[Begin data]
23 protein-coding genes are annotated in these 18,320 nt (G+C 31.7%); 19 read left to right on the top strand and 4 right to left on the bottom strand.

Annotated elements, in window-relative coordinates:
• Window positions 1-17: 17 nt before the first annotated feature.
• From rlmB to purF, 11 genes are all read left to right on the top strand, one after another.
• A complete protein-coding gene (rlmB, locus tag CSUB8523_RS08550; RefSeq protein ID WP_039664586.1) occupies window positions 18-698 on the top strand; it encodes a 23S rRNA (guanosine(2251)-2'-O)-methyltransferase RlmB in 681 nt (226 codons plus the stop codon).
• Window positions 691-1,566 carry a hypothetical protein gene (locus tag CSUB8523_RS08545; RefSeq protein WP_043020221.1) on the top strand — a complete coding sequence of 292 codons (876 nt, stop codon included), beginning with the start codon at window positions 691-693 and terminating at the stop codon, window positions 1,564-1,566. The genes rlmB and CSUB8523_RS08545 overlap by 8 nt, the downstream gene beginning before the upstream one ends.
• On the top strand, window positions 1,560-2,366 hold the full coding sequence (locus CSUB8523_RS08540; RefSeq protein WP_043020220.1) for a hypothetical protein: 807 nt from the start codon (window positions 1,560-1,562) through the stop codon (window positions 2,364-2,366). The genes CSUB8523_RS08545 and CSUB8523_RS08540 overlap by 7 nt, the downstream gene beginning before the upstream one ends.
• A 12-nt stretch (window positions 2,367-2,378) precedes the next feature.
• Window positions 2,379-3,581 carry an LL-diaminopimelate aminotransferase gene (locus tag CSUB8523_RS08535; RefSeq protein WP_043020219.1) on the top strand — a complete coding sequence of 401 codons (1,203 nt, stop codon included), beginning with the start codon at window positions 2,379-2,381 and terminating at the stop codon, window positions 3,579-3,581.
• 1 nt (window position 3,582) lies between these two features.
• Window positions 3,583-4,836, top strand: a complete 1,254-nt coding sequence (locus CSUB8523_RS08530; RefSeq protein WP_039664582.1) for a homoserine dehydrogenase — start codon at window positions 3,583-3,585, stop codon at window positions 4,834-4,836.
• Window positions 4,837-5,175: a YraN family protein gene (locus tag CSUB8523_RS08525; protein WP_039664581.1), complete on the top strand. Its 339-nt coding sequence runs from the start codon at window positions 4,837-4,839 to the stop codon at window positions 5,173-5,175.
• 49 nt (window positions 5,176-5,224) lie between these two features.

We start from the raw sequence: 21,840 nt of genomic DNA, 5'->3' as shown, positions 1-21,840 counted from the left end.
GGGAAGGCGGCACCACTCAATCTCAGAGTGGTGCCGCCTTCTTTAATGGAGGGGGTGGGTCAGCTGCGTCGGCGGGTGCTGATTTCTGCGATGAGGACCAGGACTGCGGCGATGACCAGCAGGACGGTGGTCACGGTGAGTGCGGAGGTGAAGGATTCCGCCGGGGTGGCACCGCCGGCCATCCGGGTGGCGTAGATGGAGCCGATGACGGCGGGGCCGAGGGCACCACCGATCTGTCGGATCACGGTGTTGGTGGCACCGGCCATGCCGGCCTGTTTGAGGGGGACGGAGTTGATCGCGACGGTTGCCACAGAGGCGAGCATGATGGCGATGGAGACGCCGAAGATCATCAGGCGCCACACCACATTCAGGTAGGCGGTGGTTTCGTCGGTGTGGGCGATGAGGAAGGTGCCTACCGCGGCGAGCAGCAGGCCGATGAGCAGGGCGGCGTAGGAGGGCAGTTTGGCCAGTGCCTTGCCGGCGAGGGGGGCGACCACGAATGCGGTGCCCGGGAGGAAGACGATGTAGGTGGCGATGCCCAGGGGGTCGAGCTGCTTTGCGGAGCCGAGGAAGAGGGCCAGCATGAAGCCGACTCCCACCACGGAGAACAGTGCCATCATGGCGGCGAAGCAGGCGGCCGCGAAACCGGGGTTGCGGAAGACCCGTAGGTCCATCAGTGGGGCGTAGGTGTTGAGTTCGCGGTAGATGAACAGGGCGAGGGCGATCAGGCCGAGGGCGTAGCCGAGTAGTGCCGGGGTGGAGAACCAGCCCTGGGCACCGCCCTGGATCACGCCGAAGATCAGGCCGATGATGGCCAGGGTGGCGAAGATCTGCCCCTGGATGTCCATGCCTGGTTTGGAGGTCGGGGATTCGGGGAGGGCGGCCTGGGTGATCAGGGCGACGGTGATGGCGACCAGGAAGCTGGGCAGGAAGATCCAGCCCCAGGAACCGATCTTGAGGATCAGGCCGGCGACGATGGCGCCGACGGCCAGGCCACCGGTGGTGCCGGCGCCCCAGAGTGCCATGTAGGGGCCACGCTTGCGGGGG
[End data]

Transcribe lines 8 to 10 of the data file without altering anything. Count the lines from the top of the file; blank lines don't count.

• A 12-nt stretch (window positions 2,367-2,378) precedes the next feature.
• Window positions 2,379-3,581 carry an LL-diaminopimelate aminotransferase gene (locus tag CSUB8523_RS08535; RefSeq protein WP_043020219.1) on the top strand — a complete coding sequence of 401 codons (1,203 nt, stop codon included), beginning with the start codon at window positions 2,379-2,381 and terminating at the stop codon, window positions 3,579-3,581.
• 1 nt (window position 3,582) lies between these two features.